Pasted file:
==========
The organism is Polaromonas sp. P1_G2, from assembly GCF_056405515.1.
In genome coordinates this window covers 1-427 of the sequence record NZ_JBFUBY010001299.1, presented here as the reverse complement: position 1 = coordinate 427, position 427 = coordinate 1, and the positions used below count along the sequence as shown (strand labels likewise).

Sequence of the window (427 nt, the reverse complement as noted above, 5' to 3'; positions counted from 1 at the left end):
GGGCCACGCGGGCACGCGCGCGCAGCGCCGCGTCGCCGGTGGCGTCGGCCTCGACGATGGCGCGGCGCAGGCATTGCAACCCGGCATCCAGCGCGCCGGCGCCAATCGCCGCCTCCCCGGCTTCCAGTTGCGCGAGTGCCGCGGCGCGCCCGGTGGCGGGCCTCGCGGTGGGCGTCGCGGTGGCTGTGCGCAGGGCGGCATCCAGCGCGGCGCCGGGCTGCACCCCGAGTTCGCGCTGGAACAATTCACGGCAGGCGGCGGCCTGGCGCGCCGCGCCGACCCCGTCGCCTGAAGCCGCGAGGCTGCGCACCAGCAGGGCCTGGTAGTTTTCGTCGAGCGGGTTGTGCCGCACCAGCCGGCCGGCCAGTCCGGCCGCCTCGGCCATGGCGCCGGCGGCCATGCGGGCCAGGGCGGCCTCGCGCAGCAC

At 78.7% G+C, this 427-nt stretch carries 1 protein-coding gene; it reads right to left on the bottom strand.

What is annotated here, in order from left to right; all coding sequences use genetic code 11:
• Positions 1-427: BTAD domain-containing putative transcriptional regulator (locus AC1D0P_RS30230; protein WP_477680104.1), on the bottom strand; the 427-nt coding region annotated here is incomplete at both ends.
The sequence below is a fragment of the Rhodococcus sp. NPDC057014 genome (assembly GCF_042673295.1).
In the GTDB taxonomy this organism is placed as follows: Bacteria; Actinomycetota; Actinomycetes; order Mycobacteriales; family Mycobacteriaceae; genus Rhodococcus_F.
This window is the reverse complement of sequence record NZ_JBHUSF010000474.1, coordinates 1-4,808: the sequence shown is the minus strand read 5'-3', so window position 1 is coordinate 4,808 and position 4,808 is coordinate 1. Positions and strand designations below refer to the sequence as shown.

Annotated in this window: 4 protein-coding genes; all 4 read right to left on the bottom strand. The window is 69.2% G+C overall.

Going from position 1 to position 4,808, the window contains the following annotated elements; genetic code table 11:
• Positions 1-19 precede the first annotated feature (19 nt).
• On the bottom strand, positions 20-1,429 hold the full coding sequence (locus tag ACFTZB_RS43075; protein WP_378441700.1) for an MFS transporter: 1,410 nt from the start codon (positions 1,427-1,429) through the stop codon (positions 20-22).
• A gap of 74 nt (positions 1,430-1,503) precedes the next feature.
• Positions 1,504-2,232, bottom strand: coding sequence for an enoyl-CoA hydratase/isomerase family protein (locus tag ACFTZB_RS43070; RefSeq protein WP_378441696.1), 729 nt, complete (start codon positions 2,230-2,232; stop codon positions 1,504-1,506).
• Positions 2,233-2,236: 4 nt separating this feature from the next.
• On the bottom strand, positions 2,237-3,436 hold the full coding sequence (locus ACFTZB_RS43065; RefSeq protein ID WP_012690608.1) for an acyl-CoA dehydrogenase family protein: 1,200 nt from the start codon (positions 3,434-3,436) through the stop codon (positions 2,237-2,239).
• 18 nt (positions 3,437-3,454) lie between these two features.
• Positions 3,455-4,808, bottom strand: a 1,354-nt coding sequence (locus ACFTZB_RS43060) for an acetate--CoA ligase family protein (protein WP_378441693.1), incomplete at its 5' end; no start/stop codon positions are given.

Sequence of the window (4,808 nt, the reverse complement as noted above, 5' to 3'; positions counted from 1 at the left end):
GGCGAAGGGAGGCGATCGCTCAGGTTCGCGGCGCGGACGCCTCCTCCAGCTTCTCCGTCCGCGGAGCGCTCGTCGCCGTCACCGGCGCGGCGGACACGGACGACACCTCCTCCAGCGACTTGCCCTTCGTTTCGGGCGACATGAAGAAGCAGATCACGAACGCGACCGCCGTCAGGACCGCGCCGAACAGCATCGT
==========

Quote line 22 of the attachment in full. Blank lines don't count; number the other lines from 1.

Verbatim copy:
GGCGAAGGGAGGCGATCGCTCAGGTTCGCGGCGCGGACGCCTCCTCCAGCTTCTCCGTCCGCGGAGCGCTCGTCGCCGTCACCGGCGCGGCGGACACGGACGACACCTCCTCCAGCGACTTGCCCTTCGTTTCGGGCGACATGAAGAAGCAGATCACGAACGCGACCGCCGTCAGGACCGCGCCGAACAGCATCGT